Harold Hillman.

=================================================
Re: Unanswered Questions
Anthony J. Pelletier  Ph.D.
Received: from scripps.edu (riscsm.scripps.edu [137.131.120.6]) by arl-img-5.compuserve.com
Date: Tue, 18 Jun 1996 16:42:23 -0700
To: Harold Hillman <101722.35 at CompuServe.COM>
From: anthonyp at scripps.edu (Anthony J. Pelletier  Ph.D.)

>>Because according to cytologists the cytoplasm has a thick skein of
>>microtubules, actin, spectrin, tubulin, vimantin, etc. These are found
>>in dead, stained dehydrated tissue. Dried out salt solution contains
>>similar strands as do snow flakes but liquid H2O does not have a
>>network. The moving particles are 10-100 x the diameters of the space
>>between the fibres. Please see Hillman and Sartory (1980) 'The Living
>>Cell'. The cytoskeleton is a precipitate of the cytoplasm resulting
>>from dehydration during preparation.
>
>I'll have to read your work to find out where you get the "10-100X" figure.
> But real-time measurment of "microdiffusion" of particles in living cells
>suggests that some of the large particles are in fact constrained for short
>periods within actin "cages" and move from place to place only when the
>actin skeleton rearranges locally to allow it. Treatment with actin
>de-polymerizing agents removes the "cage" effect.

Do you know of any electron micrographs showing mitochondria attached
to any part of the cytoskeleton in such a way?


>Below, you ask me to answer your 45 questions. Why won't you answer one of
>mine? I asked you how you explain the visualization of microtubules in
>*living* cells.
>   I understand your concern over fixation artifacts...we all are concerned
>with them. This is why alternate methods have been employed.
>   So, one can micro-inject fluorescent tubulin, wait a while for the cell to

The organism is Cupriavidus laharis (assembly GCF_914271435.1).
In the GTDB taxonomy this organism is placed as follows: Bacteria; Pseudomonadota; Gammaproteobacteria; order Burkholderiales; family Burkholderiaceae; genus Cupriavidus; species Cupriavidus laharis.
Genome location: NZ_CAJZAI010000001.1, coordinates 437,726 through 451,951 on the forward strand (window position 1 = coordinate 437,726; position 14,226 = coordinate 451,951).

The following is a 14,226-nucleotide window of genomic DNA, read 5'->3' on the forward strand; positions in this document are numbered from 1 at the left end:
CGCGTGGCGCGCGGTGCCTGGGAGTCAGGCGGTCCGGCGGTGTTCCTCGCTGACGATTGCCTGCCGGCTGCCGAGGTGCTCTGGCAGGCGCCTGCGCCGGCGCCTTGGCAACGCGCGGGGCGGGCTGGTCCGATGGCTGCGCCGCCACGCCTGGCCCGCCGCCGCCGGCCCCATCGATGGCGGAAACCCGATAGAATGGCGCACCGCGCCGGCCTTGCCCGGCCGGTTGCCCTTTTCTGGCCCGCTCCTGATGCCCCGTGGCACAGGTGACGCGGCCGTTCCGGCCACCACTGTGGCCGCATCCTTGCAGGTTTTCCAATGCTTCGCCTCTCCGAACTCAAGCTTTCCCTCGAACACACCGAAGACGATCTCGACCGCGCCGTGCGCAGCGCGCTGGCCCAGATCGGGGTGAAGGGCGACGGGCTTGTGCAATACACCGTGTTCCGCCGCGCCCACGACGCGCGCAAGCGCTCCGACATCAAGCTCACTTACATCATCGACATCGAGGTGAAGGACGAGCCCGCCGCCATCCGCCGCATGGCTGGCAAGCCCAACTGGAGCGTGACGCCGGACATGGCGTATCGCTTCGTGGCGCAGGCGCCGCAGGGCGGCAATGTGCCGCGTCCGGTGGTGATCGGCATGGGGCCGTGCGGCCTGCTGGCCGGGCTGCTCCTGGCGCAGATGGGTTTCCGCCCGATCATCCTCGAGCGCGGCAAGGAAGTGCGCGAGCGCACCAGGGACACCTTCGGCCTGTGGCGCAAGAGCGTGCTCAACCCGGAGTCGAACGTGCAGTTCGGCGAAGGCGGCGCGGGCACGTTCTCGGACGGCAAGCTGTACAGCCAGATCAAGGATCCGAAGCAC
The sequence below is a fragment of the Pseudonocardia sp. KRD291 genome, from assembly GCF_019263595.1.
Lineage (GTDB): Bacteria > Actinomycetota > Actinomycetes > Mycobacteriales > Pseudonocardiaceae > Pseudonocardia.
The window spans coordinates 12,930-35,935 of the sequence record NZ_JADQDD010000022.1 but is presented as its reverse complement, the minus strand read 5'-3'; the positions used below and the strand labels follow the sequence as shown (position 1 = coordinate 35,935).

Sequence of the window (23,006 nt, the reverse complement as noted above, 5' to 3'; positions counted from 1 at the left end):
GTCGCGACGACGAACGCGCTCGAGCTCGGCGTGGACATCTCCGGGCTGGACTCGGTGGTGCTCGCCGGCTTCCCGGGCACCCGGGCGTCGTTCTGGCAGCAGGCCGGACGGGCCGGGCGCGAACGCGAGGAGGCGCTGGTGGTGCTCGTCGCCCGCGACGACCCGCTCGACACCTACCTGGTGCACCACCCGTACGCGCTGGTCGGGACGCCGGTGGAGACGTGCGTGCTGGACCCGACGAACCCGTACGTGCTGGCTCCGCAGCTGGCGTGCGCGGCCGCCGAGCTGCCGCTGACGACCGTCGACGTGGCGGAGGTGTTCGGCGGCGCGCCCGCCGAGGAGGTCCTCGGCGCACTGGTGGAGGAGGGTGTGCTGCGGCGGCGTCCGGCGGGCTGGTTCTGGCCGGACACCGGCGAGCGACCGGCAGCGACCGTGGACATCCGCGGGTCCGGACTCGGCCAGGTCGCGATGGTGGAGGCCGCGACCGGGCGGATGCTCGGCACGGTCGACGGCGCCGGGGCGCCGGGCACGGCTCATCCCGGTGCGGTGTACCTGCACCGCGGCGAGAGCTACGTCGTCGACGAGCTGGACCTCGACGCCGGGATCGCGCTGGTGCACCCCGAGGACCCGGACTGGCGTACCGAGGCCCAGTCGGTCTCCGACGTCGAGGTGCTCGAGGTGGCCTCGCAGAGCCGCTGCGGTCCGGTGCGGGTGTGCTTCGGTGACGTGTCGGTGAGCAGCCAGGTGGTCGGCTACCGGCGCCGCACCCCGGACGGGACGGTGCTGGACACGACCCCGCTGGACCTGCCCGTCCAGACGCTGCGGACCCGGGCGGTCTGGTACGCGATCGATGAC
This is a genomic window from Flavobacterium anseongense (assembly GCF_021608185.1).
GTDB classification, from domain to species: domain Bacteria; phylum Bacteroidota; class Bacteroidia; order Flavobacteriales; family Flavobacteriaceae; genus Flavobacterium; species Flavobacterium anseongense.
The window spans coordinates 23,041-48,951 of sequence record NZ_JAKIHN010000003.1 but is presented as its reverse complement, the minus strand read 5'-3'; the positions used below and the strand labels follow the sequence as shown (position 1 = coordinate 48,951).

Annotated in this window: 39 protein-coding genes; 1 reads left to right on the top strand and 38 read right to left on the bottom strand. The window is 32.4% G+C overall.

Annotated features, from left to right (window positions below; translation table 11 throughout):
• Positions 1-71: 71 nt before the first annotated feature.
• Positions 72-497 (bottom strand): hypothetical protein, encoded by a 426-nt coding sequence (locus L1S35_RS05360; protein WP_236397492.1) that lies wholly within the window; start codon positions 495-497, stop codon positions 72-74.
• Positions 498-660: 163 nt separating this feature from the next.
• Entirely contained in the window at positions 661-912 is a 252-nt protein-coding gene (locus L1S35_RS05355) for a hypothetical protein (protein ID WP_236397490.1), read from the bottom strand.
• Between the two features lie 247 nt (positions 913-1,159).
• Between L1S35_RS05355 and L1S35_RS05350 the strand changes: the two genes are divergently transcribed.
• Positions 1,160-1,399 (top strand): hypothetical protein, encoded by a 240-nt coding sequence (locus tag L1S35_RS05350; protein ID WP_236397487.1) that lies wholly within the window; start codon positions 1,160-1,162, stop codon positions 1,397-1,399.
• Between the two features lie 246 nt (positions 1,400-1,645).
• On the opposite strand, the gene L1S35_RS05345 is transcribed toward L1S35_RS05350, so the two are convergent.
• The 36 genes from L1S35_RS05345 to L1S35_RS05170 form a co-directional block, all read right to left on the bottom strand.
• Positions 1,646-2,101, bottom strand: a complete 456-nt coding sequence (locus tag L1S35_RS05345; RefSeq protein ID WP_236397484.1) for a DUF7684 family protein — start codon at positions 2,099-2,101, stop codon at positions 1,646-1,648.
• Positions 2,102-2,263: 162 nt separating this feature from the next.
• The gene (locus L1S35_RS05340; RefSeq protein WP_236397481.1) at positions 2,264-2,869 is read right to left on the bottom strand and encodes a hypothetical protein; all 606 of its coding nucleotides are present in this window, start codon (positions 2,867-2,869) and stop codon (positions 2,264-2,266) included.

>recover, do all the correct controls to show that, following the
>microinjection, the cells continue to live, grow, divide etc, and
>visualize, directly, the microtubules in the living cell. Moreover, since
>the fluorescent dye photobleaches, you can bleach out the dye in a defined
>region and follow the incorporation of new tubulin into the network.
>Living cell...not dehydration artifact. Explain please?

I should be grateful for references to this. However, microtubules which
can be resolved by light microscopy (200-250 nm) are 10x diameter of those
seen by electrons (<25 nm) therefore could not be the same.


>Also, consider the mutations in the genes encoding the proteins of the
>cytoskeleton. The effects on cell morphology are as predicted from the
>model. How does your model account for the effects of mutations to
>cytoskeletal proteins on cell shape, motility etc. Indeed, how does your
>model account for cell shape and motility at all?
>
>>Dear Dr Pelletier,
>>You are entitled to believe that I am wrong, if you have read my
>>publications. I should be pleased to supply you with reprints on
>>particular points.
>
>Absolutely send me any reprints you feel are appropriate.
>
>>I would be more pleased if you would answer the
>>45 questions.
>
>Not to be rude, but you have not yet asked a question I find compelling.
>Perhaps your reprints will help with that. And, in the cases where I
>attempted to address you questions with data, you ignored them.

You do not have to find them compelling. They are reasonable questions
to which you - as a teacher - should have answers.


>-tony